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The Three Bad Habits of Brand New Handgun Shooters: Guns for Beginners

Congratulations! You’ve joined millions of Americans who’ve exercise their natural, civil and Constitutionally protected right to keep and bear arms. Provided you observe The Four Rules of Gun Safety, you’re about to enjoy a lifetime of safe shooting. Assuming, that is, you go shooting. While there’s nothing to stop you from putting your handgun away and never touching it until you need it, that would be your first mistake, the first of three bad habits to avoid like the plague . . .

Mistake 1: Not shooting

A gun is a tool. Like all tools, the more you use it, the better you are at using it. While a gun’s basic operating principle is easy enough — load the gun (bullets face forwards), aim it at your target and pull the trigger — hitting what you’re aiming at is fiendishly difficult. It requires practice.

How much practice you need depends on how good you want to be at hitting your target. If your primary goal is self-defense, chances are you won’t need a whole lot of practice. Most attacks happen at what’s called “bad breath distance.” The closer you are to a target the less likely you’ll miss. Yes but —

There’s no guarantee an attack will happen close-in. Equally, the further away you are from the bad guy or guys when you shoot, the better. There’s less chance of physical contact and more time to escape. [Note: there are a lot of ways a gunfight can go very badly wrong. Get force-on-force training.]

So practice as much as you can, remembering that shooting skills degrade over time. If you can’t be bothered to practice, if you can’t afford practice or it’s not easily available, I’d recommend shooting practice at least once a month — no matter what your situation or the reason for owning a gun.

Mistake 2: Shooting badly

To maximize shooting proficiency, you must grip the gun properly and assume a good stance. You need to know how to aim, squeeze the trigger, clear a malfunction (for a semi-automatic pistol) and (if self-defense is on the menu) move and shoot.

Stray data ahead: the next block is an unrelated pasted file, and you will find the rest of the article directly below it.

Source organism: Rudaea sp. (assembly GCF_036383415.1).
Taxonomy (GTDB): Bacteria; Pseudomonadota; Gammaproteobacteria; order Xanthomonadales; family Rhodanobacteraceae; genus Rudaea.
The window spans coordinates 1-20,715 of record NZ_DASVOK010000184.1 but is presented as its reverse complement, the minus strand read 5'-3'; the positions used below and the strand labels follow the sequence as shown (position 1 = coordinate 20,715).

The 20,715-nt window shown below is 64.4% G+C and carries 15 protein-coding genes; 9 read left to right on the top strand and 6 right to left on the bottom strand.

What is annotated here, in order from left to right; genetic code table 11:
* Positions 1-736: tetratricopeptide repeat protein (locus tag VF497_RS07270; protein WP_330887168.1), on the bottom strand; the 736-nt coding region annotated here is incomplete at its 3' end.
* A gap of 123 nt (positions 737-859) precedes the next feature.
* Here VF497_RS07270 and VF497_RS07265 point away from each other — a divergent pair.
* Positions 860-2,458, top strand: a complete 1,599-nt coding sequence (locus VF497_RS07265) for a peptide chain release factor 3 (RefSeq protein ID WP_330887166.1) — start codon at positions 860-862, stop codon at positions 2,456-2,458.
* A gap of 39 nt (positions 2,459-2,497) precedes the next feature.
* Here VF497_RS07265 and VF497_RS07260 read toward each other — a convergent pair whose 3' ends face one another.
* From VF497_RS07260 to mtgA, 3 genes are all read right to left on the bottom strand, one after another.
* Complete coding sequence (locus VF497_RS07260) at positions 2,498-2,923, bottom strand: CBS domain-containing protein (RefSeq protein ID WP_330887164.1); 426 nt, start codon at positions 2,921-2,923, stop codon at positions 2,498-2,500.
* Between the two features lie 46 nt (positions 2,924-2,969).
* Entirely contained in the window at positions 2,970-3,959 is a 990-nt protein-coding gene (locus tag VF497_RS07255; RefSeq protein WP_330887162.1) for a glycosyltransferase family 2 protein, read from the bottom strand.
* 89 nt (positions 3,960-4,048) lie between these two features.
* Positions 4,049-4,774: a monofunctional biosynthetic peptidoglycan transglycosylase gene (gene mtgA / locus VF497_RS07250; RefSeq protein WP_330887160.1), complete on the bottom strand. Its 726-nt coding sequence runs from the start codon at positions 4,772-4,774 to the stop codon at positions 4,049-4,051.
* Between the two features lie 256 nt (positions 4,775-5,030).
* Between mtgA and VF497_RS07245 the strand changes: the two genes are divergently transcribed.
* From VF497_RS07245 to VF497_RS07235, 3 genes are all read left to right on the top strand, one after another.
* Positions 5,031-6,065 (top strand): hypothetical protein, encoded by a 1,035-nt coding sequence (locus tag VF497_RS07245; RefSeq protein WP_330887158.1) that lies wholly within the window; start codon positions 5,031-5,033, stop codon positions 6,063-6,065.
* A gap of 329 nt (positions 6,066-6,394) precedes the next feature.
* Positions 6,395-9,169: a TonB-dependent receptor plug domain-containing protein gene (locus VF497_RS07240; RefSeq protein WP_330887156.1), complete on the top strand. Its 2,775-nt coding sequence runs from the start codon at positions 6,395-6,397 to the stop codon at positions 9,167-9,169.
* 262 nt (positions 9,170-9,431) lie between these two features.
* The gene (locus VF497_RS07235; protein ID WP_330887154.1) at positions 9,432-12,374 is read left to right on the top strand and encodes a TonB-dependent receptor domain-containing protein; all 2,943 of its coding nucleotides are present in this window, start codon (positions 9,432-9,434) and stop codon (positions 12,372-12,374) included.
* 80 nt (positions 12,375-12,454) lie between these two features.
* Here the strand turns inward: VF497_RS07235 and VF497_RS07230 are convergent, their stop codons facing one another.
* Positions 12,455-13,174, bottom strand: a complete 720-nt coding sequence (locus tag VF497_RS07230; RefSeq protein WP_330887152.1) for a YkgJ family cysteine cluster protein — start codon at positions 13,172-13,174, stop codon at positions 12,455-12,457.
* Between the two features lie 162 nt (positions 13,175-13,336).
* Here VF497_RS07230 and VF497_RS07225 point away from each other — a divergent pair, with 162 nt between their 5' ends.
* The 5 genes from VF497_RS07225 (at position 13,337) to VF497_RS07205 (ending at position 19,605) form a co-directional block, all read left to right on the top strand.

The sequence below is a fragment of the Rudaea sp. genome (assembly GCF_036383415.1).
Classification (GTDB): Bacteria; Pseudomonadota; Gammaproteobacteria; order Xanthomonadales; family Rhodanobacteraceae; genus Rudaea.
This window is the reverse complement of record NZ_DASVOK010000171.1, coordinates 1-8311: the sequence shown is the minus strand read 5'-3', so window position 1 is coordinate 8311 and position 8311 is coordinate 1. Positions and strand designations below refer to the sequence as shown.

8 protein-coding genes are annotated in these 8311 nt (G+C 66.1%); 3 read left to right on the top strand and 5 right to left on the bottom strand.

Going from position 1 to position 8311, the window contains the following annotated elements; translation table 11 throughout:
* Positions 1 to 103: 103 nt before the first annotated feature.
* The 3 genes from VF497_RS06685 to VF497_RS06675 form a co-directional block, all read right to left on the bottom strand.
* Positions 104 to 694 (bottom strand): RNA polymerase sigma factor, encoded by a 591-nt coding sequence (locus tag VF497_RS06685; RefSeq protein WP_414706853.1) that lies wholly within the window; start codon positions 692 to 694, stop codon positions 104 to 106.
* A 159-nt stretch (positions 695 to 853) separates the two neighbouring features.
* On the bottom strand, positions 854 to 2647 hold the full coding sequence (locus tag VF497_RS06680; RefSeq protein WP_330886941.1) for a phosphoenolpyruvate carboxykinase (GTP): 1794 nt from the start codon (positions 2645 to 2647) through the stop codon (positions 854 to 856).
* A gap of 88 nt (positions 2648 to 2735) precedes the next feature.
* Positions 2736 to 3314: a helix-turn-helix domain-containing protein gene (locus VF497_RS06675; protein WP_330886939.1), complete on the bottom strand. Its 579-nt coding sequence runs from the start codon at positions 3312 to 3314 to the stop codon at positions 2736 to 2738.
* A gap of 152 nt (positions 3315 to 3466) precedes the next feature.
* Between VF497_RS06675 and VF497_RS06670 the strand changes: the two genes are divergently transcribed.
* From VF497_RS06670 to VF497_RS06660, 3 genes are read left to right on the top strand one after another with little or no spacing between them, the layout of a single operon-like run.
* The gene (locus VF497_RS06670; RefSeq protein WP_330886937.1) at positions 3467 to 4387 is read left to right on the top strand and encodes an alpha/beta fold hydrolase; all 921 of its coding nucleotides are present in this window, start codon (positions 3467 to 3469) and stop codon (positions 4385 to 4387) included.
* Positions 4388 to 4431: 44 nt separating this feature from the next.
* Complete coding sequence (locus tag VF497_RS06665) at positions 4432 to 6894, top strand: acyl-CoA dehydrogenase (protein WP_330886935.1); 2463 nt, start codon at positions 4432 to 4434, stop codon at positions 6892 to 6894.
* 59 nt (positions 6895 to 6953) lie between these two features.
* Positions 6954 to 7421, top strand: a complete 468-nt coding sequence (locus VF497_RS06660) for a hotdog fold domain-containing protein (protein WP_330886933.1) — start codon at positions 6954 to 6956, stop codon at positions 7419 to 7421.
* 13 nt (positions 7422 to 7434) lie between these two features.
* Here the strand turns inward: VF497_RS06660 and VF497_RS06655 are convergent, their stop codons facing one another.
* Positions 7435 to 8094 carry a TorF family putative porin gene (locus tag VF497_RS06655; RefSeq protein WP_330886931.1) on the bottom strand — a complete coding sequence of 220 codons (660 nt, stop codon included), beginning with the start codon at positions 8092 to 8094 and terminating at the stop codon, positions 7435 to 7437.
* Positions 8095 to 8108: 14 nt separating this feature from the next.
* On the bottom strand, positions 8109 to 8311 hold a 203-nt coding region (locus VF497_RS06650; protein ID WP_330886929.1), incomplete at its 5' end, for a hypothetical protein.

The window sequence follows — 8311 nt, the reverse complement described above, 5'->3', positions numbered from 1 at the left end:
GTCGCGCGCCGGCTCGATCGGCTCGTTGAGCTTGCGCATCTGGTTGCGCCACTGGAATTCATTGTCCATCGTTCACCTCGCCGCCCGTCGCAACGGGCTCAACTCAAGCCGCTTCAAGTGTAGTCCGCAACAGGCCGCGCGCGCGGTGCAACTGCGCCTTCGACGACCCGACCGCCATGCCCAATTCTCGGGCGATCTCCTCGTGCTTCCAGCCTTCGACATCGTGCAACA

If you start with good instruction, you’ll avoid developing bad habits, such as “slapping” the trigger or failing to achieve a proper sight picture. Generally speaking, it takes 1000 rounds to correct a bad habit. That’s expensive, time-consuming and easily avoided.

Start as you mean to finish. Get professional instruction before you start shooting on your own. Even a single hour of initial instruction will keep you from developing bad habits that may permanently hobble your shooting skills.

Mistake 3: Shooting at marked targets

New shooters tend to shoot at paper targets with a bullseye or a picture of a bad guy with a “kill zone” [as above]. That’s a mistake.

Because new shooters are just learning, their ability to hit the center of a target is limited. Not to put too fine point on it, they suck. Sucking — not hitting the target dead center — is incredibly frustrating. Even if you’re convinced that simply hitting the paper is a victory (it is), failure to drill the bullseye can be demotivating.

Turn the target around and shoot at a blank piece of paper. Try to group your shots as close together as possible. wherever they land on the paper. Start shooting as slowly as possible. Unless your goal is “pure” marksmanship, as your confidence grows and your shot groups shrink in size, increase your speed.

If you’re shooting for self-defense, remember that a too-large group means you need to slow down. A too-tight group (yes that’s a thing) means you’re not shooting fast enough. Ideally, you should shoot as fast you can where you shots land in an area about the size of a standard paper plate. (Paper plates make excellent targets.)

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There are other bad habits that afflict new handgun shooters. Don’t worry about them right now. Avoid these three mistakes and you’ll build enough shooting skills to git ‘er done.

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